In 1848, Paris entered a transformational period under its president, Louis-Napoleon Bonaparte III. Motivated to overthrow the government, Napoleon scheduled a coup d’etat where he seized power and was put in charge. Under this newfound power, Napoleon envisioned a Paris that is different from the Middle Ages, a time of great revolution and upheaval, and planned to make Paris the most extravagant city in the world. He made new efforts to provide more food and improve the lives of the citizens of Paris.
This brought positive change for the bourgeois, but not for the working class.
Marketplaces like the Les Halles central market were created as part of the new efforts to modernize Paris. The marketplace is Emile Zola’s main focus throughout his novel, the Belly of Paris. Zola criticizes the political change that occurs during this time period. In this essay, I will focus on how the characters in the Belly of Paris play a pivotal role in explaining the political and societal changes that occur in Paris during the second empire (1852-1870).
At the beginning of the Belly of Paris, the readers are informed that Florent, the main protagonist, has been wrongly accused of a crime and is sent to be exiled at Cayenne or “Devil’s Island.” Eight years after being deported, Florent returns to Paris to a completely changed environment. He becomes sickened by the fattened bourgeois class surrounding him, since at Devil’s Island, he had little food and became very thin.
His brother, Quenu, on the other hand, has been living in the new generation since Florent has left, and is completely engulfed by this new “city life.”
Quenu is the owner of a highly successful deli shop in the middle of Paris, located near the fish section of Les Halles. He lives rather comfortably with his wife, Lisa. Quenu and Lisa are considered to be “fat” since they are engrained into the bourgeois culture, a culture full of people with an abundance of food and wealth. Lisa, like many other bourgeois people, tries to mold Florent into her society and encourages him to seek a job that has a high salary. Florent ends up working as an inspector at the fish market. Although he has finally joined the booming economy, he feels as if he does not fit in. Florent is a socialist, and this becomes a problem since he is now in charge of the people who cannot stand him. He gives up his job towards the end of the novel and decides to revolt against the second empire to support the working class rather than the snobby bourgeois.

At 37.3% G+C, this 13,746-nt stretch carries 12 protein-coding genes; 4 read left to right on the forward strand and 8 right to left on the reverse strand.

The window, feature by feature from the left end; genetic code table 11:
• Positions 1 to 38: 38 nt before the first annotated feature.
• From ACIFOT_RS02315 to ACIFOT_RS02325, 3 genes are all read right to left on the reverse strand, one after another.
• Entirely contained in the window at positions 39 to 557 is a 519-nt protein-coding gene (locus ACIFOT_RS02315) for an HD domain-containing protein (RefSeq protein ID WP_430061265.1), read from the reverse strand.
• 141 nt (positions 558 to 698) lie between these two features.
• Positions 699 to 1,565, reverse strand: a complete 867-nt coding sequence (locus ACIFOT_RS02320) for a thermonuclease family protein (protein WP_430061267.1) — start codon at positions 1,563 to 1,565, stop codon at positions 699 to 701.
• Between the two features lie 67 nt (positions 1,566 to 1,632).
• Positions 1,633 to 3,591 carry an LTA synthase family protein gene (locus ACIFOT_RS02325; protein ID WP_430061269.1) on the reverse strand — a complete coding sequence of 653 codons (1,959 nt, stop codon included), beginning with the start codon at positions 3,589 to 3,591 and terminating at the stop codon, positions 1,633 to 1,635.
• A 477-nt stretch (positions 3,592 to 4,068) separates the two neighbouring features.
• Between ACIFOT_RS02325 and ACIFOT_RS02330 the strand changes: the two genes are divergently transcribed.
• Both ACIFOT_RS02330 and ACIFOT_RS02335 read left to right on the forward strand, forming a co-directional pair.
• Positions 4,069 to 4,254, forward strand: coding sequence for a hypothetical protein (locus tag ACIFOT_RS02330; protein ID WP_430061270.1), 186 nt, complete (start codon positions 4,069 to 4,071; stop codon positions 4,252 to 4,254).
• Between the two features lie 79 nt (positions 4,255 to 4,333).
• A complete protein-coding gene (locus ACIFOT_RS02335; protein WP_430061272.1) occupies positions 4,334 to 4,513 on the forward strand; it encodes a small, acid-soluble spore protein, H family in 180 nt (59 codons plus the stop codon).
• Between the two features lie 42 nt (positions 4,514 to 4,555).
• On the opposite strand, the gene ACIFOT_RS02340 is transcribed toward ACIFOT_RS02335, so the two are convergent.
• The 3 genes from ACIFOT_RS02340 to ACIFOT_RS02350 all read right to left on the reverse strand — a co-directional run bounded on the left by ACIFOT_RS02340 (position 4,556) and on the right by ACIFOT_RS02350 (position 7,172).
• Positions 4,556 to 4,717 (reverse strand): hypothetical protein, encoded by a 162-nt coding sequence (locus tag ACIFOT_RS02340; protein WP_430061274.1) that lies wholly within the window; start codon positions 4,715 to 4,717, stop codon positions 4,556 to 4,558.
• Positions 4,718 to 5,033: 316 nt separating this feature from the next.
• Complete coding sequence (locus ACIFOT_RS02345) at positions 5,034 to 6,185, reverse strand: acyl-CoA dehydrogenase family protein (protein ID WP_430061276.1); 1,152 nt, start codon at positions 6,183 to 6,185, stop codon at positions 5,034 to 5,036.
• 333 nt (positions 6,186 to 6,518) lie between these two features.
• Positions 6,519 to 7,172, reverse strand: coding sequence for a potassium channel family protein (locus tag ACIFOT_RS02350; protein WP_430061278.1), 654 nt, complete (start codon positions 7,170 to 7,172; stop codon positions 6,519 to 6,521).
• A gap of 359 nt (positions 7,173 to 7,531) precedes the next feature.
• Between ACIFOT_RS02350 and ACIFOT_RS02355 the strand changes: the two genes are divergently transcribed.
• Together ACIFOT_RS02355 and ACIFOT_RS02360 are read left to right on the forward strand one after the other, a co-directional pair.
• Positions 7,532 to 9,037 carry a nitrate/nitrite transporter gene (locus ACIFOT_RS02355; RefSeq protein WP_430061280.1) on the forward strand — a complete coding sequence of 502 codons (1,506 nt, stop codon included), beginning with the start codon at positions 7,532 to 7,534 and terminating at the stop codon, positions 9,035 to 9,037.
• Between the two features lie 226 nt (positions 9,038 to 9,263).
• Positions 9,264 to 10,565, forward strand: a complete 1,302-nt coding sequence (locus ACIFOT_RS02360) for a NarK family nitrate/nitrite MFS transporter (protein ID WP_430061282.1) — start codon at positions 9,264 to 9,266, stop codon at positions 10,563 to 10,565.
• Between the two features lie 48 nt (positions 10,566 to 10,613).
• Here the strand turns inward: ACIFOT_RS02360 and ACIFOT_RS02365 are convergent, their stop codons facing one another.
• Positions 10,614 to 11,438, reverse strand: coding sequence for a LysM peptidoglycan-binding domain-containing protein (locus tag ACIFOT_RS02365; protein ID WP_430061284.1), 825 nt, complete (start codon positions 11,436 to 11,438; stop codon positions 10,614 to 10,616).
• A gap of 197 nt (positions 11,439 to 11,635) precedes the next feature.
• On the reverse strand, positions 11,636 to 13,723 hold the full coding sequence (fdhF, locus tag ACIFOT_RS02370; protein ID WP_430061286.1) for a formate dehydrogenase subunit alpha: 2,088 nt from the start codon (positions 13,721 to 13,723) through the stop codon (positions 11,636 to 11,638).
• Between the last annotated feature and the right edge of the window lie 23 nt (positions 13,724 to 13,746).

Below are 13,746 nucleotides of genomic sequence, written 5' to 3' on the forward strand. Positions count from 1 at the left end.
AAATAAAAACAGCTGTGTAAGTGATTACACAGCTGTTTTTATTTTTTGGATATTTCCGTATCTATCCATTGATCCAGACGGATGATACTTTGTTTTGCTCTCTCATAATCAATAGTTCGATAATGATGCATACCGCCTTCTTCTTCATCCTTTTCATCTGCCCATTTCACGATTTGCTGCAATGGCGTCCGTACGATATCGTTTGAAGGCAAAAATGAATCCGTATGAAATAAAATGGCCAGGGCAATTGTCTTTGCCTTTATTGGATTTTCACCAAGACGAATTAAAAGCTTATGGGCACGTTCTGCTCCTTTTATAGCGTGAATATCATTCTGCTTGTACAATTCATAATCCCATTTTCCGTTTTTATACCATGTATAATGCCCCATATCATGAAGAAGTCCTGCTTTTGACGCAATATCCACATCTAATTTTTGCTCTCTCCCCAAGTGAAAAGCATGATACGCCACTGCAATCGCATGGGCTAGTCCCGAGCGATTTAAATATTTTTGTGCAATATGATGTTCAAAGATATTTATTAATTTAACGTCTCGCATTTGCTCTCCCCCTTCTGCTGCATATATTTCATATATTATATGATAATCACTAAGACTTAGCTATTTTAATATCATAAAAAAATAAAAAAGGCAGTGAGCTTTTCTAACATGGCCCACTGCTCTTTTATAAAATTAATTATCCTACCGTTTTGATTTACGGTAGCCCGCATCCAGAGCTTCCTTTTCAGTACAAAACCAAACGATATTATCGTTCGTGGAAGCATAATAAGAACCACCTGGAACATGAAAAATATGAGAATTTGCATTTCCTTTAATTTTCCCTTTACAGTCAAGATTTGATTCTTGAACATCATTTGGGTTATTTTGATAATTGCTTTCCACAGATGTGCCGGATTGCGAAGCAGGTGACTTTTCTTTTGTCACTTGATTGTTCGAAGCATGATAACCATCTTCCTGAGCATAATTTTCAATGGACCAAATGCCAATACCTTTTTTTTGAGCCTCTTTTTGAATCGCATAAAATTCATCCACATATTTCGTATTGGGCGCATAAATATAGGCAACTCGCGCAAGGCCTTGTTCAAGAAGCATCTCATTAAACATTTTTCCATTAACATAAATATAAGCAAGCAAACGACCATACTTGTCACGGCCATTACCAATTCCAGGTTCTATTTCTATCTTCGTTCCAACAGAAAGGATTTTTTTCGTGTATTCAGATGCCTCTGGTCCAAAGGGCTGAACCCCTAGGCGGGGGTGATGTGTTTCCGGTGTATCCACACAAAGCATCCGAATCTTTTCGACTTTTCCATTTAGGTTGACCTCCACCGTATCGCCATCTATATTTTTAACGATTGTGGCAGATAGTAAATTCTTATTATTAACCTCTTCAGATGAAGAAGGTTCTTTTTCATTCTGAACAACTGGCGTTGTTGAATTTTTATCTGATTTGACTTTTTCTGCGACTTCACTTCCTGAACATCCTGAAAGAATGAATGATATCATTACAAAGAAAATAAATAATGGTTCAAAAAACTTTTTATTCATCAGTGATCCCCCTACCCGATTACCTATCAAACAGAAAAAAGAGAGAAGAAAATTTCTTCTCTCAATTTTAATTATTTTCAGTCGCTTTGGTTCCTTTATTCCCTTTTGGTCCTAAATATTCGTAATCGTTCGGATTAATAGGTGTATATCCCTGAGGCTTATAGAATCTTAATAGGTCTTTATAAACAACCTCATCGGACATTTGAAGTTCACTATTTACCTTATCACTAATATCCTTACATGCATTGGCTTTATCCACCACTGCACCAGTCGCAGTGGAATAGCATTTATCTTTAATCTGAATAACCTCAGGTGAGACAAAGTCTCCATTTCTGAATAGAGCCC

When Florent returns to Paris after being in exile for eight years, he can hardly recognize his own hometown. The novel presents Paris in the midst of Baron Haussmann’s transformations. Baron Haussmann was appointed by Napoleon III to transform the city into a more modern one. Under Napoleon III’s reign, France is flourishing and is in the best state that it has ever been.
The economy is prospering, which is due to a high demand for French goods, a brand new banking system, and reliable public works. As a result, more buildings were built with iron and other sturdy resources, and this led to the building of the Les Halles. Zola explains Les Halles as: “…a huge metal belly, bolted and riveted, constructed of wood, glass, and iron,” (Zola 25). The booming economy also leads the bourgeois to push the workers into the suburbs, while the rich drove the center. In the Belly of Paris, Les Halles becomes the center of the bourgeois class, which creates conflict for Florent, a working-class citizen.
Zola portrays the societal changes that occurred as a result of his eight years of exile, through the separation of social classes. The gap between those who were in the working class and those who were apart of the bourgeois had grown from previous years. In the novel, a battle between the “fat” and the “thin” begins to expand. The reason is in view of the fact that the “fat” are considered good since it represents the wealthy, and they can purchase an abundance of food. The “thin” represent the poor and are considered to be bad. At the time, the economic state of Paris did not allow the working class to buy food because the price of food was so high. This is shown through the character, Mademoiselle Sagat, a working-class citizen who has to pick up leftovers to live: “… she crept over a stand that claimed its leftovers came exclusively from the Tuileries,” (Zola 245). “Thins” like Florent and Mademoiselle Sagat, view the bourgeois as self-centered people who could care less about the working class and their sufferings. The difference between the “fat” and the “thin” is shown when Claude, another working-class citizen, says to Florent: “…Fat people, you see, hate thin people so much that they have to drive them out of their sight,” (Zola 191). This makes Florent feel inferior to those who are “fat”, since he is not used to the culture that had so significantly changed while he was in exile.